Removal of Asphaltenes from Heavy Oil by Nickel Nano and Micro Particle Adsorbents

N.N. Nassar, M.E. Al-Jabari, and M.M. Husein (Canada)


Heavy oil, nanoparticle adsorbents, in-situ application, asphaltenes, UV spectrophotometry.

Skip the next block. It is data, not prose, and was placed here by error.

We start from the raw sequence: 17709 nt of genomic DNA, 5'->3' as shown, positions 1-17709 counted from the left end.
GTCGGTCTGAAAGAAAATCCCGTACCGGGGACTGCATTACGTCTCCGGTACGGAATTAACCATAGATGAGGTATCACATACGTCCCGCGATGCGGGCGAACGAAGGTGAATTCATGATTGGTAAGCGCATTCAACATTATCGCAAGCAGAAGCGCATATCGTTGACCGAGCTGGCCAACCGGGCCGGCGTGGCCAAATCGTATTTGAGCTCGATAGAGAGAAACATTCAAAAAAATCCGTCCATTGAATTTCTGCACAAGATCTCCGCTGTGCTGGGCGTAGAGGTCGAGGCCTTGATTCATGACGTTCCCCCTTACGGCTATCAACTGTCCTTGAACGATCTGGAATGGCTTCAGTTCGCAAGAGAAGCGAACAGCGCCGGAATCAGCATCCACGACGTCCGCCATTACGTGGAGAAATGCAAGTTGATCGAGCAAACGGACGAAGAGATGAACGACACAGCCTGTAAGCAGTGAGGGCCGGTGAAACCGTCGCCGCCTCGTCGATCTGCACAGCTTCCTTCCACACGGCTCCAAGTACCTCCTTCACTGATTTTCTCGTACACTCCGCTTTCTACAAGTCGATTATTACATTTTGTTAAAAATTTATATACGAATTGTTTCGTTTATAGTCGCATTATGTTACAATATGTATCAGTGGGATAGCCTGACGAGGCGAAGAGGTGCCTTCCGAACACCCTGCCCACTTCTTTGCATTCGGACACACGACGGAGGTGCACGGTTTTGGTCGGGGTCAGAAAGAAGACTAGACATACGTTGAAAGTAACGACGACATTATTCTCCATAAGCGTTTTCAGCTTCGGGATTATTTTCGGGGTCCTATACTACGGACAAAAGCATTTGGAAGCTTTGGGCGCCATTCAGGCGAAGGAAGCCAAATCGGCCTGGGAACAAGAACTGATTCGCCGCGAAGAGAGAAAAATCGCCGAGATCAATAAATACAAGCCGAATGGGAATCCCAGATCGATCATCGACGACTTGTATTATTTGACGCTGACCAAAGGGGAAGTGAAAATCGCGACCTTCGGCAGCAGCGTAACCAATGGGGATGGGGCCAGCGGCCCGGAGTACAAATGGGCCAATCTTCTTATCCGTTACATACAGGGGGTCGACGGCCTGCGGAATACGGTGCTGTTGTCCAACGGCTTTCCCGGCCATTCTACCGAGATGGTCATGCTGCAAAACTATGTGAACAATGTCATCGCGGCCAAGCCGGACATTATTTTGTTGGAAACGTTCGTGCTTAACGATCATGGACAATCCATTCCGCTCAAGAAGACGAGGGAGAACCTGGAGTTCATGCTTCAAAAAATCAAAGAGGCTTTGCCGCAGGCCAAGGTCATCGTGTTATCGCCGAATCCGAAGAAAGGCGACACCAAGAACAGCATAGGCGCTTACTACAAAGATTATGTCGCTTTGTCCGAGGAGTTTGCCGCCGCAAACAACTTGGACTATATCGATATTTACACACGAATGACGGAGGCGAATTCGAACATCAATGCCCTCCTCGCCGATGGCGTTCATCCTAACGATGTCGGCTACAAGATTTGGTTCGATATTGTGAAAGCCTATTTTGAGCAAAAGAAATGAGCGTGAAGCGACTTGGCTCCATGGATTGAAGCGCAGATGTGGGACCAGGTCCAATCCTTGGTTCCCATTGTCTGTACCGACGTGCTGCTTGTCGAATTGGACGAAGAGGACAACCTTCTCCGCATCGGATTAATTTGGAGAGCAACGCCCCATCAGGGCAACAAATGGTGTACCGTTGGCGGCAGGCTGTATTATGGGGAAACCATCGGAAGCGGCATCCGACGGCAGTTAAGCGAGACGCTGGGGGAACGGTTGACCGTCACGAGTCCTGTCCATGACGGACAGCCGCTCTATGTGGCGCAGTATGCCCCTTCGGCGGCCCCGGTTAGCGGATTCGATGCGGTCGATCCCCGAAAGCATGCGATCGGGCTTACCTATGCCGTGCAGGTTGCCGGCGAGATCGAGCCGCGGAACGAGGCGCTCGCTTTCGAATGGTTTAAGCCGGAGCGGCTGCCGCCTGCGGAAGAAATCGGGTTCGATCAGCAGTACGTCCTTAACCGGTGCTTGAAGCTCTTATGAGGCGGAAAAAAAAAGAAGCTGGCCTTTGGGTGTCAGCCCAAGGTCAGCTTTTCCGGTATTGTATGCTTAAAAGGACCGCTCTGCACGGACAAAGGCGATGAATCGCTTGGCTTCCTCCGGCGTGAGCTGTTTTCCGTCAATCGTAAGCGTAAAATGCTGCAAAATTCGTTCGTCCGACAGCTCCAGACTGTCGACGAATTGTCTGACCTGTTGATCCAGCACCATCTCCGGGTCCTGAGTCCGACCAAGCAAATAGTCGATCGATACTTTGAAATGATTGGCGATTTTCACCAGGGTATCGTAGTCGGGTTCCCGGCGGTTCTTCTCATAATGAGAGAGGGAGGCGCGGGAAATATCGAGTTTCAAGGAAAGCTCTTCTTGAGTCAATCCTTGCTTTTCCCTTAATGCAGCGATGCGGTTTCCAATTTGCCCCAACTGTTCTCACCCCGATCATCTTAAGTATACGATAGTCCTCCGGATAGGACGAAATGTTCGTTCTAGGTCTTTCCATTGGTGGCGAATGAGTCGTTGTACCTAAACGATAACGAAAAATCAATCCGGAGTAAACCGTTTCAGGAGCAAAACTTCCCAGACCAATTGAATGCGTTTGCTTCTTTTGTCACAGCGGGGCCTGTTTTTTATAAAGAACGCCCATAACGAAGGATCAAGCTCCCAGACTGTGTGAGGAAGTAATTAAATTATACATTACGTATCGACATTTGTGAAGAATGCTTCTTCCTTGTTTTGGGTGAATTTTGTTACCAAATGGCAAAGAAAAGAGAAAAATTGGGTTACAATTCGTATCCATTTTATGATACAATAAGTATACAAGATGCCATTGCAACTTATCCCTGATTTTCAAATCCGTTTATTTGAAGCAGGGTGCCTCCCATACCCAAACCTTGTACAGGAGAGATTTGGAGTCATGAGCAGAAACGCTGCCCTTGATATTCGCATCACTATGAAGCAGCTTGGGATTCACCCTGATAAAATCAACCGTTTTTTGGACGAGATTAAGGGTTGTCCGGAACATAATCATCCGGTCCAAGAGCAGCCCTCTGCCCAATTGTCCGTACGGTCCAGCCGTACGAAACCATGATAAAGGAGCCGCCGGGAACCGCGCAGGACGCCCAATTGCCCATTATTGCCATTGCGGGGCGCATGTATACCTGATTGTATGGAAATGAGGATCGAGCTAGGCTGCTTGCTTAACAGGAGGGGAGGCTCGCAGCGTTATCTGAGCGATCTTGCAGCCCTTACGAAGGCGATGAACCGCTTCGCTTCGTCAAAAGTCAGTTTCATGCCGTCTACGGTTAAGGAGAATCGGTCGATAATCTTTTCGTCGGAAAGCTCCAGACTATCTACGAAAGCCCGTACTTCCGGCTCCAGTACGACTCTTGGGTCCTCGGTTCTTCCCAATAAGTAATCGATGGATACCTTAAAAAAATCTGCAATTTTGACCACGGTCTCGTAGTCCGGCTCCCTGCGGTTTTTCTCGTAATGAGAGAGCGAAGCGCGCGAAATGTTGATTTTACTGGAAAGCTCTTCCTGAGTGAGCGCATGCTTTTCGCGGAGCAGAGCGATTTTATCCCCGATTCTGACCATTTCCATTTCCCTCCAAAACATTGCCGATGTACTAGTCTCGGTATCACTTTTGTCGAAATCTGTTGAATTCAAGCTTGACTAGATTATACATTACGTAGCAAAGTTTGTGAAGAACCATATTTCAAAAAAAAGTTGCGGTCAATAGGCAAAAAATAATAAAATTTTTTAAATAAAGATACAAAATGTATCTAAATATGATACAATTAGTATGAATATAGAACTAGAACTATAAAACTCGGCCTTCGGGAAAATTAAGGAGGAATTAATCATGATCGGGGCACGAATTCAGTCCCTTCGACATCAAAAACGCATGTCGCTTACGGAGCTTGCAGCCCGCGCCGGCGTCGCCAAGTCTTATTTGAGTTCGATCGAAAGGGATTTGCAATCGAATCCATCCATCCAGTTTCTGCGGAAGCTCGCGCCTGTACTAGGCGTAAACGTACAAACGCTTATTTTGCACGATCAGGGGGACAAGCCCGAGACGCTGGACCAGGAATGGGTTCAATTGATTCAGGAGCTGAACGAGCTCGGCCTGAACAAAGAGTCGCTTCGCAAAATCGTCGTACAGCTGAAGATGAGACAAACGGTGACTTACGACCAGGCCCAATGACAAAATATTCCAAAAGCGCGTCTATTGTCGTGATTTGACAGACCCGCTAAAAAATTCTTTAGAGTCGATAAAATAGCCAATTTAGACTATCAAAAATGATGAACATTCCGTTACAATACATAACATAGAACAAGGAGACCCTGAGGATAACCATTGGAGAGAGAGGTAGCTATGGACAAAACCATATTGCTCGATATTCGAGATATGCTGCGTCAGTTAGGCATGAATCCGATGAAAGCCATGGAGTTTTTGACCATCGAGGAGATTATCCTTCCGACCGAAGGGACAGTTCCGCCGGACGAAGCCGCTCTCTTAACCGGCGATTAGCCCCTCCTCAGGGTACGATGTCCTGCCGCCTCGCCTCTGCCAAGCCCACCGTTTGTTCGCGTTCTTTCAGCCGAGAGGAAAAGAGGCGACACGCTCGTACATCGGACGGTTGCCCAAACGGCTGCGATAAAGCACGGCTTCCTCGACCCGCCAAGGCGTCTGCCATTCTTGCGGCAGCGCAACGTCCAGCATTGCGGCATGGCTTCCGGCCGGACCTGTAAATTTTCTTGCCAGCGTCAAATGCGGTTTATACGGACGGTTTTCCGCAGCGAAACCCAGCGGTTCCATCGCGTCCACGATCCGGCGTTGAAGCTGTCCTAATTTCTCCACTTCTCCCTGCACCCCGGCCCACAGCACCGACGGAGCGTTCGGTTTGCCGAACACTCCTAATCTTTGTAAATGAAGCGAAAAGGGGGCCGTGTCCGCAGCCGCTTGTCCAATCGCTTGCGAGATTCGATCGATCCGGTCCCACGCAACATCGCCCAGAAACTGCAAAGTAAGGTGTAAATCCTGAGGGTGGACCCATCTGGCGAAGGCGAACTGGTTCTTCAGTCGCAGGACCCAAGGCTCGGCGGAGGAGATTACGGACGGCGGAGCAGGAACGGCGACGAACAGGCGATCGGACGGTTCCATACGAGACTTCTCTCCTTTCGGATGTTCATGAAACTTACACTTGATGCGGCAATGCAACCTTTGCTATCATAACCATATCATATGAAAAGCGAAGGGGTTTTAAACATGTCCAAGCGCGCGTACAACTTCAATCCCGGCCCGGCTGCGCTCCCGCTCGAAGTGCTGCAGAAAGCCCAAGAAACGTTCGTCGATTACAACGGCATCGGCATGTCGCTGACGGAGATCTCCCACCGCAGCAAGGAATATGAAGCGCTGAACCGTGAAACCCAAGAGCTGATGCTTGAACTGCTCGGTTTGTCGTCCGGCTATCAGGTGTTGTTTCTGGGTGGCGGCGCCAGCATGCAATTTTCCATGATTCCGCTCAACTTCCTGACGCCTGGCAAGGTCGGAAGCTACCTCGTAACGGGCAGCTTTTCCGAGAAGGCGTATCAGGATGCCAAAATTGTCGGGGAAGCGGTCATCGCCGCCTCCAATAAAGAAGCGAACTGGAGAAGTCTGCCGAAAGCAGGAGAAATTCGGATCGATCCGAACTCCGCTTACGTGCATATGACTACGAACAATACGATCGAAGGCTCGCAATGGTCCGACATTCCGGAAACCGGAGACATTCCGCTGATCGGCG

In this work nickel nano and micro particle adsorbents were employed for removing asphaltenes from heavy oil model solution by adsorption. The approach comprises the following: dispersing nickel particles into heavy oil matrixes, and relying on the surface activity of asphaltene molecules, attract them onto the surface of the nickel particles. Nickel particles were chosen due to their potential application as catalysts in heavy oil upgrading. The adsorption was investigated by adding nickel particles, with different sizes (from 100 nm to 3 μm), to model solutions of heavy oil consisting of asphaltenes in toluene. After shaking the suspension for specific times, the particles with adsorbed asphaltene molecules were separated by centrifuge. Adsorption kinetics and isotherms were constructed using UV-Vis spectrophotometry. The effect of contact time, initial asphaltene concentration, particle size and mass of nickel particles were evaluated using batch kinetic runs. Using 10 g of particles per liter of model solution, equilibrium was approached in nearly 2.5 h, within which over 85% of the asphaltenes in the original solution were removed. Asphaltene adsorption capacity onto nickel nanoparticles compared favorably with nickel micro particles. Higher percent removal was achieved when higher mass of nanoparticles was employed. The adsorption isotherms showed a maximum in both cases, nickel nano and micro particles, which did not follow Langmuir or Freundlich types.

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